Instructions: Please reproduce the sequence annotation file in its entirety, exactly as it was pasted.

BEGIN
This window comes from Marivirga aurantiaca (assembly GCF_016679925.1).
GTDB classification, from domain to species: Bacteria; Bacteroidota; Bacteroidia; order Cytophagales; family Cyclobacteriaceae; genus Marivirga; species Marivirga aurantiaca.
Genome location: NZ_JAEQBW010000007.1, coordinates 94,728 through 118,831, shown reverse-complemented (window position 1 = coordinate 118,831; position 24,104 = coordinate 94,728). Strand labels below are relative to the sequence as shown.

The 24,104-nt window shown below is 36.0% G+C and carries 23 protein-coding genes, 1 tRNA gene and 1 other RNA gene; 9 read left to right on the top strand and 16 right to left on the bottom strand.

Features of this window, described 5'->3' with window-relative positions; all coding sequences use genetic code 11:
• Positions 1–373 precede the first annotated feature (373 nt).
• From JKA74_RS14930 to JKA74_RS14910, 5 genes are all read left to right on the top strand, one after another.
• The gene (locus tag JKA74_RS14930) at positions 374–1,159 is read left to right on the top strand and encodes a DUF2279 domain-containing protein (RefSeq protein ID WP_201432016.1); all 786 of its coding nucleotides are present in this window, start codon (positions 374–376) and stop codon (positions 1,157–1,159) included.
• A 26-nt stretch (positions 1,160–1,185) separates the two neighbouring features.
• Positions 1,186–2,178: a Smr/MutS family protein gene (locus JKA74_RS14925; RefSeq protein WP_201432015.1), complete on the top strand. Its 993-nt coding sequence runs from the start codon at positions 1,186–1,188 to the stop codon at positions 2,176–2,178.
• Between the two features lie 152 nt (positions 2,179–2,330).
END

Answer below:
This window comes from Marivirga aurantiaca (assembly GCF_016679925.1).
GTDB classification, from domain to species: Bacteria; Bacteroidota; Bacteroidia; order Cytophagales; family Cyclobacteriaceae; genus Marivirga; species Marivirga aurantiaca.
Genome location: NZ_JAEQBW010000007.1, coordinates 94,728 through 118,831, shown reverse-complemented (window position 1 = coordinate 118,831; position 24,104 = coordinate 94,728). Strand labels below are relative to the sequence as shown.

The 24,104-nt window shown below is 36.0% G+C and carries 23 protein-coding genes, 1 tRNA gene and 1 other RNA gene; 9 read left to right on the top strand and 16 right to left on the bottom strand.

Features of this window, described 5'->3' with window-relative positions; all coding sequences use genetic code 11:
• Positions 1–373 precede the first annotated feature (373 nt).
• From JKA74_RS14930 to JKA74_RS14910, 5 genes are all read left to right on the top strand, one after another.
• The gene (locus tag JKA74_RS14930) at positions 374–1,159 is read left to right on the top strand and encodes a DUF2279 domain-containing protein (RefSeq protein ID WP_201432016.1); all 786 of its coding nucleotides are present in this window, start codon (positions 374–376) and stop codon (positions 1,157–1,159) included.
• A 26-nt stretch (positions 1,160–1,185) separates the two neighbouring features.
• Positions 1,186–2,178: a Smr/MutS family protein gene (locus JKA74_RS14925; RefSeq protein WP_201432015.1), complete on the top strand. Its 993-nt coding sequence runs from the start codon at positions 1,186–1,188 to the stop codon at positions 2,176–2,178.
• Between the two features lie 152 nt (positions 2,179–2,330).